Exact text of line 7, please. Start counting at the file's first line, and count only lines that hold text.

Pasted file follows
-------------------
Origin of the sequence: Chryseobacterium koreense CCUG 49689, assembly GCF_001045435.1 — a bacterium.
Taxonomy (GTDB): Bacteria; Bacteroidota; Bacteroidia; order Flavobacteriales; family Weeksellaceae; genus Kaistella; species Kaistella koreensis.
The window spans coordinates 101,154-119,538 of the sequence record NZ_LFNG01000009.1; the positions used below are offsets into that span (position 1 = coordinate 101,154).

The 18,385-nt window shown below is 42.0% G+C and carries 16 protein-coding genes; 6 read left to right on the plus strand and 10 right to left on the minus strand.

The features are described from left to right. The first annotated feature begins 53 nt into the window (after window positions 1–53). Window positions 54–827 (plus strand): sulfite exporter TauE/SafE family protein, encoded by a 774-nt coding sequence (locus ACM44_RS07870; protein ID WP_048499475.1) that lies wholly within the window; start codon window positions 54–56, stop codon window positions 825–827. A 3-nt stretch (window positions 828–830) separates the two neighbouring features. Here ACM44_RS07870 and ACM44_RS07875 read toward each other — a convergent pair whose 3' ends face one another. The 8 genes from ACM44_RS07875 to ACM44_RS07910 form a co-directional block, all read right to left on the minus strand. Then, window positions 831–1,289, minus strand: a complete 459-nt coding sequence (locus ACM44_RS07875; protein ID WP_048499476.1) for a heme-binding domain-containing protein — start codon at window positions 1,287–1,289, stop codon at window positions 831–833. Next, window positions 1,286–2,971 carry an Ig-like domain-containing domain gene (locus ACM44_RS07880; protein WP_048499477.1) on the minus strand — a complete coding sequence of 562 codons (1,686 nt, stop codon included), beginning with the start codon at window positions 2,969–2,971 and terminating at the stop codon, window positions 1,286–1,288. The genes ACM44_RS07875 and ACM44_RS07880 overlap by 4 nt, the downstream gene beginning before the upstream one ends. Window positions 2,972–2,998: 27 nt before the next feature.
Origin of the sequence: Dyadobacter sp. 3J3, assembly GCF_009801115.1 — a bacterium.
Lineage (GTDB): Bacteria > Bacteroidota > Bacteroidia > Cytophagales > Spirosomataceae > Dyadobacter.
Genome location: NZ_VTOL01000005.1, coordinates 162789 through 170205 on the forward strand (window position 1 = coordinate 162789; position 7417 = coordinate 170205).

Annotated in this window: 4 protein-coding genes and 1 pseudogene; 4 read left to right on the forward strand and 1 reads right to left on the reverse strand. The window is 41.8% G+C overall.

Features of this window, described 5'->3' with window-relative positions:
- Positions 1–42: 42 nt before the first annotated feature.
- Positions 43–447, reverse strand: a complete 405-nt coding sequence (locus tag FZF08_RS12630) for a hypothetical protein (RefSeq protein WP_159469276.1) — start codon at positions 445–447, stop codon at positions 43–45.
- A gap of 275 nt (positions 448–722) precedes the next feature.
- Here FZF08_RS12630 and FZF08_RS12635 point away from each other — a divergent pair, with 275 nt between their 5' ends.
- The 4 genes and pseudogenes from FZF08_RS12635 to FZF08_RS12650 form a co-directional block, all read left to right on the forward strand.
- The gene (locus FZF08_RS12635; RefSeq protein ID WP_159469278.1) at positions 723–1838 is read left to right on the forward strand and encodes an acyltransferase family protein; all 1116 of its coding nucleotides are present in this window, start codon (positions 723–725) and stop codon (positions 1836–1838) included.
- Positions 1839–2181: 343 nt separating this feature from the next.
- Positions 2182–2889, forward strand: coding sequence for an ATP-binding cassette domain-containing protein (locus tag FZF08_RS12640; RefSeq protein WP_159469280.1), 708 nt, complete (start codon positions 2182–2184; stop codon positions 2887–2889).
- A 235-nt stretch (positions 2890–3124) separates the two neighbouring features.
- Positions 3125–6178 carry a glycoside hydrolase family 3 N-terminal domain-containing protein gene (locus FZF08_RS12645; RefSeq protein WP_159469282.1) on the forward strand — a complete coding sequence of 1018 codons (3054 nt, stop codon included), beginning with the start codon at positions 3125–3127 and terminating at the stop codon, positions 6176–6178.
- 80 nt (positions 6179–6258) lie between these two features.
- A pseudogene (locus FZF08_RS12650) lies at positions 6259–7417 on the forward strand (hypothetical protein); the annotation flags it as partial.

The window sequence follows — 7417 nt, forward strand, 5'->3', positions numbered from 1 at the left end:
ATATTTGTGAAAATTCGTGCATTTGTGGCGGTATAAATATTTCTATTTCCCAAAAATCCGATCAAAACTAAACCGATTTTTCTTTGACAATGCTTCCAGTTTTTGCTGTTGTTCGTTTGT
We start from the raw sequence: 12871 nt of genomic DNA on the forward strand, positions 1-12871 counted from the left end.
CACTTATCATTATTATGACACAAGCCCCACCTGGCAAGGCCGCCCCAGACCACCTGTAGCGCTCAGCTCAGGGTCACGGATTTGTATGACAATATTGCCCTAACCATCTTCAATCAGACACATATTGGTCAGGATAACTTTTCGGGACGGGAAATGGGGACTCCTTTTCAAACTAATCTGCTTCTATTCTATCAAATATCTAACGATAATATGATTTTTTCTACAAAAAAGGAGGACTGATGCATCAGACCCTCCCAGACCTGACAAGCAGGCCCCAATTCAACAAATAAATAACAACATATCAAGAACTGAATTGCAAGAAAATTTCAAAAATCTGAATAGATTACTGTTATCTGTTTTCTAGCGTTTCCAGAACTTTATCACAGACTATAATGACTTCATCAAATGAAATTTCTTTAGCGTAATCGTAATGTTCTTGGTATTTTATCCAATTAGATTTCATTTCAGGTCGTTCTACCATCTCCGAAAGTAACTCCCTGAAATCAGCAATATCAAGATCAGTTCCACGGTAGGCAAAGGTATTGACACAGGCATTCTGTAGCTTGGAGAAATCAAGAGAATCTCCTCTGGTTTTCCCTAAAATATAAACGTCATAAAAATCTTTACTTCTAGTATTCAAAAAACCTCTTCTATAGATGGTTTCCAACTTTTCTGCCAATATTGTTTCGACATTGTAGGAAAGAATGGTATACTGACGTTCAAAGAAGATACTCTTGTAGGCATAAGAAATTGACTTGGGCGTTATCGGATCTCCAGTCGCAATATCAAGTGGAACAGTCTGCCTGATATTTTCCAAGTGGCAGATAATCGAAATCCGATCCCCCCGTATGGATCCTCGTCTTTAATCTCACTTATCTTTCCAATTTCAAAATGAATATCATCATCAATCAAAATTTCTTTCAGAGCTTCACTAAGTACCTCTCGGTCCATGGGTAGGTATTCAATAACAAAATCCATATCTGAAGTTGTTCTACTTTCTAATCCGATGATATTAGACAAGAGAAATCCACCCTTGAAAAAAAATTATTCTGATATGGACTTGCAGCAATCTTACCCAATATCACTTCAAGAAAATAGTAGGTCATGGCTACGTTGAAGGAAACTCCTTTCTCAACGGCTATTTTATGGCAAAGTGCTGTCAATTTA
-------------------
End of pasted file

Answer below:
Lineage (GTDB): Bacteria > Bacteroidota > Bacteroidia > Cytophagales > Spirosomataceae > Dyadobacter.